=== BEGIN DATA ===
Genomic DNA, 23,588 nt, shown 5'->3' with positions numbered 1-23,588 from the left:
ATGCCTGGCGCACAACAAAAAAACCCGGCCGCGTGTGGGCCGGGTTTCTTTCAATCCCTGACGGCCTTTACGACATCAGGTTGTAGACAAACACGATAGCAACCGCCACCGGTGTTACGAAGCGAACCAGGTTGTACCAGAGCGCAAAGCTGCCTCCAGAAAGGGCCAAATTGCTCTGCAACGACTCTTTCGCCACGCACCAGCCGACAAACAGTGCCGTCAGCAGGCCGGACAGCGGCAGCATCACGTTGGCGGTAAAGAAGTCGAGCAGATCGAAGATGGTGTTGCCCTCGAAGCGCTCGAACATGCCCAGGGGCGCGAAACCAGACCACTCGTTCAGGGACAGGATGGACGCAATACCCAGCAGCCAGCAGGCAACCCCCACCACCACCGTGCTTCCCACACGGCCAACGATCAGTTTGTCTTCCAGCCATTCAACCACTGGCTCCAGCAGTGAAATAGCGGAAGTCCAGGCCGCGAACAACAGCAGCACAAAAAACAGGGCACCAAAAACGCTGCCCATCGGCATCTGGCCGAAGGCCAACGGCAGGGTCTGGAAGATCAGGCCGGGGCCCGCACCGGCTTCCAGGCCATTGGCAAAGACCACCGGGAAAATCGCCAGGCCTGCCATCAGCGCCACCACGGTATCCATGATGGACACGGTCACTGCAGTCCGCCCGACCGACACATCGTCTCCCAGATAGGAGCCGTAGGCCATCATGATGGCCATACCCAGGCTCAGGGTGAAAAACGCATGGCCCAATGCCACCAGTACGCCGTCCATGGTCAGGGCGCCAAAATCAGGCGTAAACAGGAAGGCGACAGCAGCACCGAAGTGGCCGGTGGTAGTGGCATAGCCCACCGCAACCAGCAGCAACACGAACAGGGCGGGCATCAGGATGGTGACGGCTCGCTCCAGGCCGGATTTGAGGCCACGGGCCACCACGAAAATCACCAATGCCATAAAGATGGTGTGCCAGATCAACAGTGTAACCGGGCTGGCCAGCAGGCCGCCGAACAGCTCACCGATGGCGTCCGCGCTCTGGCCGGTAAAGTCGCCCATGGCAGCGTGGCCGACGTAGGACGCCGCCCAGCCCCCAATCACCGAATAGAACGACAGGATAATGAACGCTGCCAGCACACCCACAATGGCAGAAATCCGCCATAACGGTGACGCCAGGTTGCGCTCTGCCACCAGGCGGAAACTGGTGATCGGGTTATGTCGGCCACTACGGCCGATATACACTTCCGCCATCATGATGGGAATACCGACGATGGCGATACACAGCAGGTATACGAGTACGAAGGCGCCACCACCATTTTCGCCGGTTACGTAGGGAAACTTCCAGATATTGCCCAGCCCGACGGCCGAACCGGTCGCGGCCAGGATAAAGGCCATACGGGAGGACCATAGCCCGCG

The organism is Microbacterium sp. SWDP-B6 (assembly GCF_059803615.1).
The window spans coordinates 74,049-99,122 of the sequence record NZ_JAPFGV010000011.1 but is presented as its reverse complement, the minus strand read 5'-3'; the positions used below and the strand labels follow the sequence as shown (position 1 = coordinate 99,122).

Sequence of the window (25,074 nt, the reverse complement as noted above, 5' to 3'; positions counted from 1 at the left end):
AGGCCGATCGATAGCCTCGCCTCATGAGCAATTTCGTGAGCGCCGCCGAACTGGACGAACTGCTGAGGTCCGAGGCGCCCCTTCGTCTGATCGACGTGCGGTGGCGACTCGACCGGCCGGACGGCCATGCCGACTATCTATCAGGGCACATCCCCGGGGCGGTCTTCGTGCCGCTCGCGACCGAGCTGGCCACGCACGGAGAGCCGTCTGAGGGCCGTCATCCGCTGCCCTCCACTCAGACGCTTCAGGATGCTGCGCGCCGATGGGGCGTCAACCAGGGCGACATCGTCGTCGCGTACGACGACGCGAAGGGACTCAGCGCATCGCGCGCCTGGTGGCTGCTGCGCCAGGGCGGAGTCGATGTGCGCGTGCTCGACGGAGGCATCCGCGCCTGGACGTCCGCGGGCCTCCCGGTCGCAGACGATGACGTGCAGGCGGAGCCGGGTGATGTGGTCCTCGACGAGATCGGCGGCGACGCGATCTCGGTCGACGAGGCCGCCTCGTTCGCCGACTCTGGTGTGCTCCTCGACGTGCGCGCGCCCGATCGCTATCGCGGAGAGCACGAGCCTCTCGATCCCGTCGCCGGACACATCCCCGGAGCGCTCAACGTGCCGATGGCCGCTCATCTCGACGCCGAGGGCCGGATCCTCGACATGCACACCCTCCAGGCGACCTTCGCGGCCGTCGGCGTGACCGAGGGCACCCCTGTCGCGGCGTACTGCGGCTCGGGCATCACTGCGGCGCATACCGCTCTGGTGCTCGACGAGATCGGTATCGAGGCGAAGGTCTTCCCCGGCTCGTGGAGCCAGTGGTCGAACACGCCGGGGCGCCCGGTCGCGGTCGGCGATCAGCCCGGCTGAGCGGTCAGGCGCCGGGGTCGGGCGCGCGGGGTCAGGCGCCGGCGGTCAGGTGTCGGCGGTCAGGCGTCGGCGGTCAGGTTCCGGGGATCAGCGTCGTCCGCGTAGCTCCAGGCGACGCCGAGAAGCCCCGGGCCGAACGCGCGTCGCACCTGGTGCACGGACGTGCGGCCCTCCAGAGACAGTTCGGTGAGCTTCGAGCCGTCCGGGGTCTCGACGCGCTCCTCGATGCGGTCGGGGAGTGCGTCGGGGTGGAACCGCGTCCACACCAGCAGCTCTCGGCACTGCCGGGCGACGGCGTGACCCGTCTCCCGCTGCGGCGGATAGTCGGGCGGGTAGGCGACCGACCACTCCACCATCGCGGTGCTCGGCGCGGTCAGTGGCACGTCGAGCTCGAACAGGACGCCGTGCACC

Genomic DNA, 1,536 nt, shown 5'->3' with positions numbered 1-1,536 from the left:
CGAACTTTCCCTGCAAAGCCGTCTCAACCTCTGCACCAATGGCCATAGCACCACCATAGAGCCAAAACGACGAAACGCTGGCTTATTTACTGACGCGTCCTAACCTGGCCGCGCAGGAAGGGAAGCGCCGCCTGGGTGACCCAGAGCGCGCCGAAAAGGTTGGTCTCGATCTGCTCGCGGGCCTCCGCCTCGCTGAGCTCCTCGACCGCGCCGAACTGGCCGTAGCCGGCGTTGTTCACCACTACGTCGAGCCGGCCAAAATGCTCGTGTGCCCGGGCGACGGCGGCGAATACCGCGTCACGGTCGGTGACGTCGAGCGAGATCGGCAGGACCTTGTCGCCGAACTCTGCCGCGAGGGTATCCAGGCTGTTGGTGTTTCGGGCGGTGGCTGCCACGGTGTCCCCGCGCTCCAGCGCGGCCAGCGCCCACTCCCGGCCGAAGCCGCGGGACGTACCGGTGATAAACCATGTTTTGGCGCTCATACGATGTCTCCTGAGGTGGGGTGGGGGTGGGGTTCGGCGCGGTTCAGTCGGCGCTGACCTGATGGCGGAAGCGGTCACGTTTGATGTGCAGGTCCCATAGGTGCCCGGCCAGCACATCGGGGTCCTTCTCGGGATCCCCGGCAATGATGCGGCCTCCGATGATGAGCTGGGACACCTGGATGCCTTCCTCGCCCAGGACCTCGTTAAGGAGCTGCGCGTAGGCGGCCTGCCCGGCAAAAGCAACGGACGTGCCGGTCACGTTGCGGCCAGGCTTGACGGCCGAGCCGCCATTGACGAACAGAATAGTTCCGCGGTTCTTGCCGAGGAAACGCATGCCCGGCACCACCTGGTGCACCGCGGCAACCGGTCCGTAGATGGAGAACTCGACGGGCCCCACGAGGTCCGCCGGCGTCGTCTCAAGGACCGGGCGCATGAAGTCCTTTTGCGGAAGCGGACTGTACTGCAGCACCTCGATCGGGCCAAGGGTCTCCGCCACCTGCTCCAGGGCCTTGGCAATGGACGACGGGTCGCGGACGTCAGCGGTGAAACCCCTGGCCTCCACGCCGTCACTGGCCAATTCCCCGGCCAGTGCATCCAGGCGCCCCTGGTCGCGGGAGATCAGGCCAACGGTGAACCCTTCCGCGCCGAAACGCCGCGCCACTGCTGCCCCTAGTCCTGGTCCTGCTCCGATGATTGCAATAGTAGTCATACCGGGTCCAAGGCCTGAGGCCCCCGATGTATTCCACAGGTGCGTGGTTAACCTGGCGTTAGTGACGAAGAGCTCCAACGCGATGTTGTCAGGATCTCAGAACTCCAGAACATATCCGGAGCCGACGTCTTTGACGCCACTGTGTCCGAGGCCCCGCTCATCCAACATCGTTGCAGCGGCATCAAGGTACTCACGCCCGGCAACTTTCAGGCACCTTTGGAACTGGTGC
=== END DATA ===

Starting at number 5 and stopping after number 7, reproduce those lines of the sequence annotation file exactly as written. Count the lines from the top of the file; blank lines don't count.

Sequence of the window (25,074 nt, the reverse complement as noted above, 5' to 3'; positions counted from 1 at the left end):
AGGCCGATCGATAGCCTCGCCTCATGAGCAATTTCGTGAGCGCCGCCGAACTGGACGAACTGCTGAGGTCCGAGGCGCCCCTTCGTCTGATCGACGTGCGGTGGCGACTCGACCGGCCGGACGGCCATGCCGACTATCTATCAGGGCACATCCCCGGGGCGGTCTTCGTGCCGCTCGCGACCGAGCTGGCCACGCACGGAGAGCCGTCTGAGGGCCGTCATCCGCTGCCCTCCACTCAGACGCTTCAGGATGCTGCGCGCCGATGGGGCGTCAACCAGGGCGACATCGTCGTCGCGTACGACGACGCGAAGGGACTCAGCGCATCGCGCGCCTGGTGGCTGCTGCGCCAGGGCGGAGTCGATGTGCGCGTGCTCGACGGAGGCATCCGCGCCTGGACGTCCGCGGGCCTCCCGGTCGCAGACGATGACGTGCAGGCGGAGCCGGGTGATGTGGTCCTCGACGAGATCGGCGGCGACGCGATCTCGGTCGACGAGGCCGCCTCGTTCGCCGACTCTGGTGTGCTCCTCGACGTGCGCGCGCCCGATCGCTATCGCGGAGAGCACGAGCCTCTCGATCCCGTCGCCGGACACATCCCCGGAGCGCTCAACGTGCCGATGGCCGCTCATCTCGACGCCGAGGGCCGGATCCTCGACATGCACACCCTCCAGGCGACCTTCGCGGCCGTCGGCGTGACCGAGGGCACCCCTGTCGCGGCGTACTGCGGCTCGGGCATCACTGCGGCGCATACCGCTCTGGTGCTCGACGAGATCGGTATCGAGGCGAAGGTCTTCCCCGGCTCGTGGAGCCAGTGGTCGAACACGCCGGGGCGCCCGGTCGCGGTCGGCGATCAGCCCGGCTGAGCGGTCAGGCGCCGGGGTCGGGCGCGCGGGGTCAGGCGCCGGCGGTCAGGTGTCGGCGGTCAGGCGTCGGCGGTCAGGTTCCGGGGATCAGCGTCGTCCGCGTAGCTCCAGGCGACGCCGAGAAGCCCCGGGCCGAACGCGCGTCGCACCTGGTGCACGGACGTGCGGCCCTCCAGAGACAGTTCGGTGAGCTTCGAGCCGTCCGGGGTCTCGACGCGCTCCTCGATGCGGTCGGGGAGTGCGTCGGGGTGGAACCGCGTCCACACCAGCAGCTCTCGGCACTGCCGGGCGACGGCGTGACCCGTCTCCCGCTGCGGCGGATAGTCGGGCGGGTAGGCGACCGACCACTCCACCATCGCGGTGCTCGGCGCGGTCAGTGGCACGTCGAGCTCGAACAGGACGCCGTGCACC

Genomic DNA, 1,536 nt, shown 5'->3' with positions numbered 1-1,536 from the left: